US DEPT. of INTERIOR ~ $ 1.5 Billion for Plugging Abandoned Oil & Gas Wells

by Duane Nichols on June 3, 2022

Secretary of the Interior working with States & public lands

Interior Department approves $1B to clean up abandoned wells ~ What does that say about the industry?

From an Article by Drew Costley, Associated Press, February 1, 2022

The Department of Interior is spending $1.15 billion to cap abandoned oil and gas wells across the United States. There are over 3 million abandoned oil and gas wells in the U.S., according to the Environmental Protection Agency. And Interior officials say that wells have been exposing millions of people to air and water pollution for decades.

Interior Secretary Deb Haaland said in a statement that the funding will help the country “confront the legacy pollution and long-standing environmental injustices that for too long have plagued underrepresented communities.” Much of the funding is focused on plugging wells in communities of color and in rural and tribal communities.

The funds are coming from $4.7 billion set aside from the bipartisan infrastructure bill to create a federal program to clean up wells. Officials hope the well cleanup effort also will create jobs and help stimulate economic growth.

“We’re particularly excited about these investments because they will be job creators,” said Winnie Stachelberg, infrastructure coordinator at Interior. “In addition to creating immediate jobs addressing the pollution, these investments will build a foundation for future job growth once sites are cleaned up.”

Texas, Pennsylvania, Ohio, Oklahoma and California — states an Associated Press examination found have among the most abandoned wells — are eligible to get the largest shares of funding from the $1.15 billion.

States will have to apply for funding set aside for well cleanup. The Interior Department said nearly every state with documented abandoned wells expressed interest in applying.

Abandoned wells are a growing problem around the U.S. as oil and gas companies leave them behind and communities shift away from fossil fuel production. About two-thirds of the millions of the abandoned wells haven’t been plugged, and many are releasing methane, a potent greenhouse gas.

In California, which has 4,844 documented abandoned wells, there is a statewide push to shift away from fossil fuel production. California Gov. Gavin Newsom has pledged to phase out oil and gas drilling in the state completely by 2045. Last week, the Los Angeles City Council voted to ban new oil and gas drilling and phase out hundreds of existing wells.

Decades of well abandonment in states such as California, Texas and Pennsylvania — along with industry and government plans to shut down more wells — have left communities around the country scrambling to figure out how to clean up well sites.


US Interior Secretary Haaland tests positive for COVID-19 – Associated Press, June 2, 2022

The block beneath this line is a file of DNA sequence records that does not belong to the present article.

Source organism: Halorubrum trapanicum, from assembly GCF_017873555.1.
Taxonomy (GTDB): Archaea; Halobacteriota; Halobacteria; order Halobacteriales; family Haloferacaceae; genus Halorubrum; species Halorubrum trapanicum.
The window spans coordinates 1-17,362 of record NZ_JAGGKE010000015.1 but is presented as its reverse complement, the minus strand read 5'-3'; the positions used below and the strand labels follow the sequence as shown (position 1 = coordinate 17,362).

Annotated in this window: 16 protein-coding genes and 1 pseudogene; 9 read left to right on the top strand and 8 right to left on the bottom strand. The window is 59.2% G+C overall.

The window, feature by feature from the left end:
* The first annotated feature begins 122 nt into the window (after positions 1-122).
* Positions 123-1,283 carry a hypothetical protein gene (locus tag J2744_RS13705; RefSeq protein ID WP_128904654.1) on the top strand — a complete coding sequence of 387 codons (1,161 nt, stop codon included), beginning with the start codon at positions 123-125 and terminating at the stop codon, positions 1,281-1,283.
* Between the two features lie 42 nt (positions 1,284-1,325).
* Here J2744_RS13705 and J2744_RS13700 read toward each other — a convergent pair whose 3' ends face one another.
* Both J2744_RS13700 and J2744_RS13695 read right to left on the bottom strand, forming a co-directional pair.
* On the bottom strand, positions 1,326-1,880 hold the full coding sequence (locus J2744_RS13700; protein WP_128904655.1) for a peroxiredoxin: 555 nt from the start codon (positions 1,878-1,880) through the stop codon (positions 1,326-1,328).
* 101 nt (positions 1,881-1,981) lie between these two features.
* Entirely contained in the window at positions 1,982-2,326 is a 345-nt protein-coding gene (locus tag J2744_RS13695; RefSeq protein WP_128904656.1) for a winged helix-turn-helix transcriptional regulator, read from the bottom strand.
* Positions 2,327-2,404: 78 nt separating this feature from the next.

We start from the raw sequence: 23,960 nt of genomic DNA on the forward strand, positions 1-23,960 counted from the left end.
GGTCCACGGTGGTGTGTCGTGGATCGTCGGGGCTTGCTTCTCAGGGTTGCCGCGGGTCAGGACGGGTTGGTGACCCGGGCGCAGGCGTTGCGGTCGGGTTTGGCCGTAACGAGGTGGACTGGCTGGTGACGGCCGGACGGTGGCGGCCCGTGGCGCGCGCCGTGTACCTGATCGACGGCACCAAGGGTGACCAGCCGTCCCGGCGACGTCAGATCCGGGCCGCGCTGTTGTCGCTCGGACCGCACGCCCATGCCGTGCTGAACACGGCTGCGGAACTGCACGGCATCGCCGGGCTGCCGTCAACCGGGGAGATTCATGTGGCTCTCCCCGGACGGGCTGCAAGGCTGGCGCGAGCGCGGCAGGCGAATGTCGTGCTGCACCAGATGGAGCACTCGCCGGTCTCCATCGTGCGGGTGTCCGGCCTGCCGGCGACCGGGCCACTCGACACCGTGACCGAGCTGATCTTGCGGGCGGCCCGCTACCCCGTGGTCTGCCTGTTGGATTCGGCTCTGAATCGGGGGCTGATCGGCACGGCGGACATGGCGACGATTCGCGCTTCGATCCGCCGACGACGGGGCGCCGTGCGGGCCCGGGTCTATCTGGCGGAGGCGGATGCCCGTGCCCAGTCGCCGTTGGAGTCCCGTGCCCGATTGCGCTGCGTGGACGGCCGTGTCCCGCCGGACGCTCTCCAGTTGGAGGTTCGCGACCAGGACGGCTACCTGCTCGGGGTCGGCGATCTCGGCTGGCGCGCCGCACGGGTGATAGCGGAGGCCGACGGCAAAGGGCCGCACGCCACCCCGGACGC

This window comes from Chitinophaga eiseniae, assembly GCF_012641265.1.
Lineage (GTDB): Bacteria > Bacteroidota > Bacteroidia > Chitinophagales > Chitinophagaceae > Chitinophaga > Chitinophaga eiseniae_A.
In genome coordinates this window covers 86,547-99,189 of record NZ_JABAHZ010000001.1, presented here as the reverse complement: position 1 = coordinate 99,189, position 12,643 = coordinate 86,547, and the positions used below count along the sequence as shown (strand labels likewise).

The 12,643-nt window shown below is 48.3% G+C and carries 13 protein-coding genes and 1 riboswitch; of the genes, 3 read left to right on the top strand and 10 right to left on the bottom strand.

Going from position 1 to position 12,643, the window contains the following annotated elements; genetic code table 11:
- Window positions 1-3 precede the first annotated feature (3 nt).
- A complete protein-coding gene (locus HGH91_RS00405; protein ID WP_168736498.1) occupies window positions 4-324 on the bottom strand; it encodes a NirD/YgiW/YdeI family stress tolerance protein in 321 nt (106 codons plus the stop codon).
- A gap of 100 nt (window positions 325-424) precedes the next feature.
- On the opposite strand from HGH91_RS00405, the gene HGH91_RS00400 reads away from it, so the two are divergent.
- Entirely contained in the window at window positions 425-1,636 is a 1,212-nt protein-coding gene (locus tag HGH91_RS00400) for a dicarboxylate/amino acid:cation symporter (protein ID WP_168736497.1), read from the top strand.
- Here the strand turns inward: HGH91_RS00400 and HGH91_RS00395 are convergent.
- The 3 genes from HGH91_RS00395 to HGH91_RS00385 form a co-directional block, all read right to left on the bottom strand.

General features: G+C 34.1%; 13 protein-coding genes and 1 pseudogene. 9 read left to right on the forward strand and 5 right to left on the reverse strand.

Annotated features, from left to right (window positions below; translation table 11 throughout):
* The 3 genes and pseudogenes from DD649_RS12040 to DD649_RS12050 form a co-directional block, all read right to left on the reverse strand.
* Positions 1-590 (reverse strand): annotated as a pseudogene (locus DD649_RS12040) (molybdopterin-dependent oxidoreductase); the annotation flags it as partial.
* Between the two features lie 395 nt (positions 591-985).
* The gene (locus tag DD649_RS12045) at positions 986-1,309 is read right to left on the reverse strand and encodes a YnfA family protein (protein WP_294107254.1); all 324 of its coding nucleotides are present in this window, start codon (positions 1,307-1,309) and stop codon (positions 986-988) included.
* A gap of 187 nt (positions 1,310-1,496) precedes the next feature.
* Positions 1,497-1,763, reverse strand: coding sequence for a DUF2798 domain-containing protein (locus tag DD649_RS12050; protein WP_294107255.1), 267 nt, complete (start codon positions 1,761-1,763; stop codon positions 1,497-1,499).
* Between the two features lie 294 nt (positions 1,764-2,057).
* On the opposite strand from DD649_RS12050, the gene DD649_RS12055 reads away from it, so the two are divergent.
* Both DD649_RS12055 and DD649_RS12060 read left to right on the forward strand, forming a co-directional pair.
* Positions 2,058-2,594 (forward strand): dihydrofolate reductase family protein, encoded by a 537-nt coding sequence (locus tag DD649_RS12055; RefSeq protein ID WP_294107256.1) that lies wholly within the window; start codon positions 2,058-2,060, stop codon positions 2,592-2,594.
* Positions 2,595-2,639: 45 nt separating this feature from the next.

U.S. Interior Secretary Deb Haaland has tested positive for COVID-19 and has mild symptoms, the agency said Wednesday. Haaland, 61, is isolating in Nevada where she took part in a roundtable discussion Tuesday in Las Vegas about clean energy production on public lands, the Interior Department said in a statement.

Haaland began experiencing coronavirus symptoms on Wednesday and tested positive. She is fully vaccinated and has received two booster shots. The statement said she expects to recover quickly. She has canceled travel plans elsewhere in the U.S. West and is working remotely.

Haaland last tested negative on Monday during a visit to the White House and was not in close contact with President Joe Biden. Other people who might have been in close contact with Haaland during her travels are being notified.

{ 1 comment… read it below or add one }

Mary Wildfire June 4, 2022 at 8:54 am

What’s WRONG with this picture? Sure it’s great that a fraction of the abandoned wells will be plugged and jobs will be created. But will government ever recognize that it’s wrong to allow companies to make a profit in polluting, extraction, and leaving the cleanup costs to taxpayers?

It is estimated that Alberta will have at least $50 billion in costs to try to deal with the horrific toxic mess left by tar sands mining; there isn’t even a plan to deal with nuclear waste; and the oil and gas companies are allowed to put up a small fraction of the actual costs of plugging their wells, prioritize drilling as long as it’s profitable, then declare bankruptcy and leave us to clean up the mess, or suffer the pollution for decades (millennia in the case of nuclear waste).

Why don’t the regulatory agencies make them set aside enough funds for cleanup before allowing permits? I’ll tell you why–because if they had to pay the full costs, none of this would be profitable, and politicians want the jobs, and the kickbacks, and the prosperity founded on fossil fuels.

The economy can’t actually afford to continue–this is essentially kicking the can down the road, postponing the reckoning, leaving our children to deal with the pollution, the toxic sites, the ravaged climate and ecosystems…without much if any electricity, transportation beyond horses, without a modern economy. Which likely means most of these sites will never be cleaned up–yet new ones are still being permitted, and none of these politicians is even talking about demanding cleanup costs be set aside.

We are robbing our children, ever more brutally.


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